Fall 2001:  London, Normandy, and Paris


Rodin Museum On all our student visits to Paris, we have stayed in the 7th (on rue Cler).  This location is safe and provides easy access to the places we want to visit.  For example, the Rodin Museum and the Invalides were an easy walk from our hotel, and the Musee d'Orsay is only about another ten minutes.  The Rodin is a nice break from the ordinary art museums.  The building itself, a former home, is small and allows the visitor to be near the sculptures.  Many of the works, like "The Thinker" are displayed in natural settings in the extensive gardens.  Napoleon's tomb is located under the Dome of the Invalides, and if you have time time, there's an interesting Army Museum also located in the building.

The Champs-Élysées is not only the most famous street in Paris (and perhaps the world), it's also probably the most difficult to spell.  Stretching from Place de la Concorde to the Arc de Triomphe, the street can be roughly divided into two parts: on the end toward Concorde, it is tree-lined and filled with gardens and flowers; on the end nearer the Arc, it is a traffic-jammed boulevard lined by movie houses, fast-food places, and car dealerships.  But even at its worst points, it's a great place to sit and watch the people go by!
Samantha on CE

On Montmartre
From the Place du Tertre, the Dome of the Sacré-Couer rises above the other buildings in Montmartre.  The Place still retains some of its village charm if you can get there early in the morning or late in the evening, especially in the off-season.  But even if you're limited to seeing Montmartre at the height of the tourist season in the middle of the day, you can recall a little of its colorful past by just walking a few blocks off the path leading from the steps of the church toward Place du Tertre.  There are still many treasures waiting to be found, tucked around the corner on one of the winding little streets in the neighborhood.

For most of our traveling in Paris, we prefer to use the buses, because we can see more of the city.  But for places that are farther apart, it's best to use the Metro or the RER.  They're fast and efficient and can help maximize the most important thing on any trip: time.  And for those of us whose primary experience with public transportation has been a big yellow school bus, these underground adventures are almost like a carnival ride (with strange smells added, of course!)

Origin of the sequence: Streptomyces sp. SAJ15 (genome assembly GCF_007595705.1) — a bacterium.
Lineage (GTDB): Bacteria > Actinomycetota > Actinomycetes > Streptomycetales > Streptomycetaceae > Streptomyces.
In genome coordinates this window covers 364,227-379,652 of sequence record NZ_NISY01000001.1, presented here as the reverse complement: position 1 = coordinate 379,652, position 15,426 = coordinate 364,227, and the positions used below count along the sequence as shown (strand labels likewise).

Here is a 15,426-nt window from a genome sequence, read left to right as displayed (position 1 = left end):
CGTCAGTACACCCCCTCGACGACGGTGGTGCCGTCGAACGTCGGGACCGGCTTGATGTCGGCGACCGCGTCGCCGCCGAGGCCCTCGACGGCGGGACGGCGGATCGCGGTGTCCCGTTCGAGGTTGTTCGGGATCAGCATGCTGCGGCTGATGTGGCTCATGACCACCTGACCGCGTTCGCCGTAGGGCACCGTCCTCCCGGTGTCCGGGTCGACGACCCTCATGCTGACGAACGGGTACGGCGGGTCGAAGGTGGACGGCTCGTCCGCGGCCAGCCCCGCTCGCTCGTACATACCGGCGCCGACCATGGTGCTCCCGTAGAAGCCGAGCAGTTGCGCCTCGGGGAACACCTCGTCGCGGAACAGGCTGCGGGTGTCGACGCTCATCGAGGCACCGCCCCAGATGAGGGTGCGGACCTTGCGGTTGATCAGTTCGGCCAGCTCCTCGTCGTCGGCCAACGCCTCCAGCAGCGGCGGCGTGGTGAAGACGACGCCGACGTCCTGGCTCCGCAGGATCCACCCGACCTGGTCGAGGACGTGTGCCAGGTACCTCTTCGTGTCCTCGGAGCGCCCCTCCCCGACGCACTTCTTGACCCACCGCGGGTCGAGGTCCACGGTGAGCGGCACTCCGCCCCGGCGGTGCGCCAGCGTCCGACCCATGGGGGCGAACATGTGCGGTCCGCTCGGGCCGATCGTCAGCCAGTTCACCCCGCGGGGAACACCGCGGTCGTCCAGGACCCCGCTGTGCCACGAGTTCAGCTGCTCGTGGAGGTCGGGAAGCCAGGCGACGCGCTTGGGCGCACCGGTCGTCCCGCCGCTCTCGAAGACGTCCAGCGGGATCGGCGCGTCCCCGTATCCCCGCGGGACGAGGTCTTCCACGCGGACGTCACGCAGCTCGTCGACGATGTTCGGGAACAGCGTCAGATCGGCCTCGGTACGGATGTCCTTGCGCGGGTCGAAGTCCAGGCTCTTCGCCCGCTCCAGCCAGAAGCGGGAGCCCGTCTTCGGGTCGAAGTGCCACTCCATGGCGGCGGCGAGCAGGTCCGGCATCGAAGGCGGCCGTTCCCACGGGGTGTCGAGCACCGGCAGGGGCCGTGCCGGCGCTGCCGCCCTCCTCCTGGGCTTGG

Paris Metro

At Versailles
We were able to see Versailles as we had never seen it before. As a result of the huge drop in tourism in the months immediately following 9/11, we found ourselves almost alone at many of the normally crowded spots.  On this visit to Versailles, we and our guide were the only people in many of the rooms.  We were able to take our time and see details that we'd never seen before.  On most of our prior visits to Versailles, I've usually seen the back of a taller person's head. Furthermore, people were glad to see us at almost every stop.  Instead of pushing us along like a herd of cattle, people in the museums, shops, and restaurants actually Thanked us for coming!  It was a nice feeling and one we'll probably never experience again.  

The McDonald's at Versailles must have the smartest staff of any McDonald's in the world.  Realizing that they were facing a crowd of twenty Americans who had no idea what goes into a Cheeseburger Royale, they moved us away from the counter to our tables, took our orders as if we were at a regular restaurant, and delivered the whole thing to us on a cart!  On the travel boards, going to McDonald's in France is often treated as some sort of heresy.  In fact, with a group of teens, McDonald's is perfect for lunch.  It's clean, fast, and has the best free restrooms around.  
Versailles Big Mac

London - Normandy
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